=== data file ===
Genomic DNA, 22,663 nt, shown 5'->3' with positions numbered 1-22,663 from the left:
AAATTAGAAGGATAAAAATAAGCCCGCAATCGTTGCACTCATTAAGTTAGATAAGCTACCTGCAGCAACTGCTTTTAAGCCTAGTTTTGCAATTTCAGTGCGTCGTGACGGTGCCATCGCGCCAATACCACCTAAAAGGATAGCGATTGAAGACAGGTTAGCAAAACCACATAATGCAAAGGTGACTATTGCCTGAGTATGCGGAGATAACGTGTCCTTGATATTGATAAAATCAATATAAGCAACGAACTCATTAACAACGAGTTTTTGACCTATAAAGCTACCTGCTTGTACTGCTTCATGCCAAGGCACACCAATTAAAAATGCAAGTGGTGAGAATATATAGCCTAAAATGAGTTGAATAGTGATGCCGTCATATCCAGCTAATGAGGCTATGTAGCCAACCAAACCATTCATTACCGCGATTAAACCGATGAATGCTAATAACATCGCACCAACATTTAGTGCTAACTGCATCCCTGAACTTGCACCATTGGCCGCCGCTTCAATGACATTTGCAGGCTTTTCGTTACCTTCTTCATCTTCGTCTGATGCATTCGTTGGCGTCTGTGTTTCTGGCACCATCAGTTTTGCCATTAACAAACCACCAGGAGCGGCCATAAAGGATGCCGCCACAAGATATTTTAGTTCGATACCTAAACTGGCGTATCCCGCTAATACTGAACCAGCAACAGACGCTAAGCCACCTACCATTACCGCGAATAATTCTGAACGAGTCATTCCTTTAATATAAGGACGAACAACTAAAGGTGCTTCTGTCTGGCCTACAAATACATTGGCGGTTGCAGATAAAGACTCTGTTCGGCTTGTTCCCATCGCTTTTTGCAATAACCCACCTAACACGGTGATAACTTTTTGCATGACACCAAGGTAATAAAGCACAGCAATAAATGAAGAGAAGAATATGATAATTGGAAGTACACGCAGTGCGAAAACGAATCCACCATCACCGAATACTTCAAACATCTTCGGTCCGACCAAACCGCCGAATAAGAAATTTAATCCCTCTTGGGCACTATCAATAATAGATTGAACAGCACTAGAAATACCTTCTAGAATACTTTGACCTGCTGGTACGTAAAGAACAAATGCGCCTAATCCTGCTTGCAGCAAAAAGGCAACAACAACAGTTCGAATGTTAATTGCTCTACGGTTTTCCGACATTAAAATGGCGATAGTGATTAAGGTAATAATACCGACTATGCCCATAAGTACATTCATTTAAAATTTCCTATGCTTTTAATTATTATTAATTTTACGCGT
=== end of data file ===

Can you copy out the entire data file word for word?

Genomic DNA, 22,663 nt, shown 5'->3' with positions numbered 1-22,663 from the left:
AAATTAGAAGGATAAAAATAAGCCCGCAATCGTTGCACTCATTAAGTTAGATAAGCTACCTGCAGCAACTGCTTTTAAGCCTAGTTTTGCAATTTCAGTGCGTCGTGACGGTGCCATCGCGCCAATACCACCTAAAAGGATAGCGATTGAAGACAGGTTAGCAAAACCACATAATGCAAAGGTGACTATTGCCTGAGTATGCGGAGATAACGTGTCCTTGATATTGATAAAATCAATATAAGCAACGAACTCATTAACAACGAGTTTTTGACCTATAAAGCTACCTGCTTGTACTGCTTCATGCCAAGGCACACCAATTAAAAATGCAAGTGGTGAGAATATATAGCCTAAAATGAGTTGAATAGTGATGCCGTCATATCCAGCTAATGAGGCTATGTAGCCAACCAAACCATTCATTACCGCGATTAAACCGATGAATGCTAATAACATCGCACCAACATTTAGTGCTAACTGCATCCCTGAACTTGCACCATTGGCCGCCGCTTCAATGACATTTGCAGGCTTTTCGTTACCTTCTTCATCTTCGTCTGATGCATTCGTTGGCGTCTGTGTTTCTGGCACCATCAGTTTTGCCATTAACAAACCACCAGGAGCGGCCATAAAGGATGCCGCCACAAGATATTTTAGTTCGATACCTAAACTGGCGTATCCCGCTAATACTGAACCAGCAACAGACGCTAAGCCACCTACCATTACCGCGAATAATTCTGAACGAGTCATTCCTTTAATATAAGGACGAACAACTAAAGGTGCTTCTGTCTGGCCTACAAATACATTGGCGGTTGCAGATAAAGACTCTGTTCGGCTTGTTCCCATCGCTTTTTGCAATAACCCACCTAACACGGTGATAACTTTTTGCATGACACCAAGGTAATAAAGCACAGCAATAAATGAAGAGAAGAATATGATAATTGGAAGTACACGCAGTGCGAAAACGAATCCACCATCACCGAATACTTCAAACATCTTCGGTCCGACCAAACCGCCGAATAAGAAATTTAATCCCTCTTGGGCACTATCAATAATAGATTGAACAGCACTAGAAATACCTTCTAGAATACTTTGACCTGCTGGTACGTAAAGAACAAATGCGCCTAATCCTGCTTGCAGCAAAAAGGCAACAACAACAGTTCGAATGTTAATTGCTCTACGGTTTTCCGACATTAAAATGGCGATAGTGATTAAGGTAATAATACCGACTATGCCCATAAGTACATTCATTTAAAATTTCCTATGCTTTTAATTATTATTAATTTTACGCGT